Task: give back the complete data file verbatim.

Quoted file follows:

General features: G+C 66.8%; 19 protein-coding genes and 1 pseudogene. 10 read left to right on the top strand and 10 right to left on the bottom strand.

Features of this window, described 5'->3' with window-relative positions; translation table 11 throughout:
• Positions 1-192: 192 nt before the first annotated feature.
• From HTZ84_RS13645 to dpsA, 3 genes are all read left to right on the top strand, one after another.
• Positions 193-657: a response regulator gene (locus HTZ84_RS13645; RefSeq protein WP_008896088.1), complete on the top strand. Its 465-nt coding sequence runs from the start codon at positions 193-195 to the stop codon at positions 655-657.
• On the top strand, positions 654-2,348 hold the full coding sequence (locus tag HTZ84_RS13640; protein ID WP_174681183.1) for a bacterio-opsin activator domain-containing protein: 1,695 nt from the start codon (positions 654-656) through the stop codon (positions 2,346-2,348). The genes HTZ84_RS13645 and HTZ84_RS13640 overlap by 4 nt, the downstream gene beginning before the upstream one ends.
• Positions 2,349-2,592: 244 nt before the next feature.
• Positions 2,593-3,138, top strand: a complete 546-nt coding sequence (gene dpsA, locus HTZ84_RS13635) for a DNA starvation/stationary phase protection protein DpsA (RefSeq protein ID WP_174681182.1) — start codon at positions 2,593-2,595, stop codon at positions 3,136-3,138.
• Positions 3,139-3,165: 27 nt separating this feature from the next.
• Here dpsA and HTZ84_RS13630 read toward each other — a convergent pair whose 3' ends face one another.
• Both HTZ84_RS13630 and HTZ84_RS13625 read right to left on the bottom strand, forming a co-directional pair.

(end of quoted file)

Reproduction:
General features: G+C 66.8%; 19 protein-coding genes and 1 pseudogene. 10 read left to right on the top strand and 10 right to left on the bottom strand.

Features of this window, described 5'->3' with window-relative positions; translation table 11 throughout:
• Positions 1-192: 192 nt before the first annotated feature.
• From HTZ84_RS13645 to dpsA, 3 genes are all read left to right on the top strand, one after another.
• Positions 193-657: a response regulator gene (locus HTZ84_RS13645; RefSeq protein WP_008896088.1), complete on the top strand. Its 465-nt coding sequence runs from the start codon at positions 193-195 to the stop codon at positions 655-657.
• On the top strand, positions 654-2,348 hold the full coding sequence (locus tag HTZ84_RS13640; protein ID WP_174681183.1) for a bacterio-opsin activator domain-containing protein: 1,695 nt from the start codon (positions 654-656) through the stop codon (positions 2,346-2,348). The genes HTZ84_RS13645 and HTZ84_RS13640 overlap by 4 nt, the downstream gene beginning before the upstream one ends.
• Positions 2,349-2,592: 244 nt before the next feature.
• Positions 2,593-3,138, top strand: a complete 546-nt coding sequence (gene dpsA, locus HTZ84_RS13635) for a DNA starvation/stationary phase protection protein DpsA (RefSeq protein ID WP_174681182.1) — start codon at positions 2,593-2,595, stop codon at positions 3,136-3,138.
• Positions 3,139-3,165: 27 nt separating this feature from the next.
• Here dpsA and HTZ84_RS13630 read toward each other — a convergent pair whose 3' ends face one another.
• Both HTZ84_RS13630 and HTZ84_RS13625 read right to left on the bottom strand, forming a co-directional pair.